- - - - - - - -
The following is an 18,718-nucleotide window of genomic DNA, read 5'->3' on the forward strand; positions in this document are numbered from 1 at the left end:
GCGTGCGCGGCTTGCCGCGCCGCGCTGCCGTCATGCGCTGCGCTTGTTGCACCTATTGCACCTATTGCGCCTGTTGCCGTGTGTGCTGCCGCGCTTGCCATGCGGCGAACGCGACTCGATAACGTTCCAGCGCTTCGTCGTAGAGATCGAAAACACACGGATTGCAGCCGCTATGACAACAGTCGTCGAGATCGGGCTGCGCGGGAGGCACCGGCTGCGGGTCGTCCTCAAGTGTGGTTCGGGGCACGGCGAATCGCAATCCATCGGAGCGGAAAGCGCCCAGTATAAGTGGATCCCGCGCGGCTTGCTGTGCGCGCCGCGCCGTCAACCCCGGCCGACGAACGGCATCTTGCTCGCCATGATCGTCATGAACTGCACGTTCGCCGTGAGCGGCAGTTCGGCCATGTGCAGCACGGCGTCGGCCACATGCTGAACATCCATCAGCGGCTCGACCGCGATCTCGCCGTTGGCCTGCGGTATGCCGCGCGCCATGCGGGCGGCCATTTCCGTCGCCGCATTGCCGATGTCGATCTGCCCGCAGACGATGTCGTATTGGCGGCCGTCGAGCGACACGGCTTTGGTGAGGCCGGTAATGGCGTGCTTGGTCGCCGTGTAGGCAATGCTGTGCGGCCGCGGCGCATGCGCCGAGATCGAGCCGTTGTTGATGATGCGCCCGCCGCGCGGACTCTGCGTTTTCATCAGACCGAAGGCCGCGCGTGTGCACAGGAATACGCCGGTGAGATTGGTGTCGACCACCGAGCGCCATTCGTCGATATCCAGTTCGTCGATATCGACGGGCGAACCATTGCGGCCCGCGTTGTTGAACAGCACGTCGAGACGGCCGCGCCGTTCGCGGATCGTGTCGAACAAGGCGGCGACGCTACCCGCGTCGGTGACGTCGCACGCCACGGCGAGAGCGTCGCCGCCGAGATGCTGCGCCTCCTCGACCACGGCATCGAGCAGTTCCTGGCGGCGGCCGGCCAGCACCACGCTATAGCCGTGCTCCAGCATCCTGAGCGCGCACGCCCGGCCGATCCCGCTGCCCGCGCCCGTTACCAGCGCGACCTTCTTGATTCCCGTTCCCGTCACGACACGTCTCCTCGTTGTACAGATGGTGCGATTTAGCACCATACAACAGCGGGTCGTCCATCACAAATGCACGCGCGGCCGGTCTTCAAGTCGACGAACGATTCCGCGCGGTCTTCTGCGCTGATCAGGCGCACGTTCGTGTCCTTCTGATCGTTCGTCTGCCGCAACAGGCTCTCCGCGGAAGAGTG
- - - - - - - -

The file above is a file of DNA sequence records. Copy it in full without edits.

The following is an 18,718-nucleotide window of genomic DNA, read 5'->3' on the forward strand; positions in this document are numbered from 1 at the left end:
GCGTGCGCGGCTTGCCGCGCCGCGCTGCCGTCATGCGCTGCGCTTGTTGCACCTATTGCACCTATTGCGCCTGTTGCCGTGTGTGCTGCCGCGCTTGCCATGCGGCGAACGCGACTCGATAACGTTCCAGCGCTTCGTCGTAGAGATCGAAAACACACGGATTGCAGCCGCTATGACAACAGTCGTCGAGATCGGGCTGCGCGGGAGGCACCGGCTGCGGGTCGTCCTCAAGTGTGGTTCGGGGCACGGCGAATCGCAATCCATCGGAGCGGAAAGCGCCCAGTATAAGTGGATCCCGCGCGGCTTGCTGTGCGCGCCGCGCCGTCAACCCCGGCCGACGAACGGCATCTTGCTCGCCATGATCGTCATGAACTGCACGTTCGCCGTGAGCGGCAGTTCGGCCATGTGCAGCACGGCGTCGGCCACATGCTGAACATCCATCAGCGGCTCGACCGCGATCTCGCCGTTGGCCTGCGGTATGCCGCGCGCCATGCGGGCGGCCATTTCCGTCGCCGCATTGCCGATGTCGATCTGCCCGCAGACGATGTCGTATTGGCGGCCGTCGAGCGACACGGCTTTGGTGAGGCCGGTAATGGCGTGCTTGGTCGCCGTGTAGGCAATGCTGTGCGGCCGCGGCGCATGCGCCGAGATCGAGCCGTTGTTGATGATGCGCCCGCCGCGCGGACTCTGCGTTTTCATCAGACCGAAGGCCGCGCGTGTGCACAGGAATACGCCGGTGAGATTGGTGTCGACCACCGAGCGCCATTCGTCGATATCCAGTTCGTCGATATCGACGGGCGAACCATTGCGGCCCGCGTTGTTGAACAGCACGTCGAGACGGCCGCGCCGTTCGCGGATCGTGTCGAACAAGGCGGCGACGCTACCCGCGTCGGTGACGTCGCACGCCACGGCGAGAGCGTCGCCGCCGAGATGCTGCGCCTCCTCGACCACGGCATCGAGCAGTTCCTGGCGGCGGCCGGCCAGCACCACGCTATAGCCGTGCTCCAGCATCCTGAGCGCGCACGCCCGGCCGATCCCGCTGCCCGCGCCCGTTACCAGCGCGACCTTCTTGATTCCCGTTCCCGTCACGACACGTCTCCTCGTTGTACAGATGGTGCGATTTAGCACCATACAACAGCGGGTCGTCCATCACAAATGCACGCGCGGCCGGTCTTCAAGTCGACGAACGATTCCGCGCGGTCTTCTGCGCTGATCAGGCGCACGTTCGTGTCCTTCTGATCGTTCGTCTGCCGCAACAGGCTCTCCGCGGAAGAGTG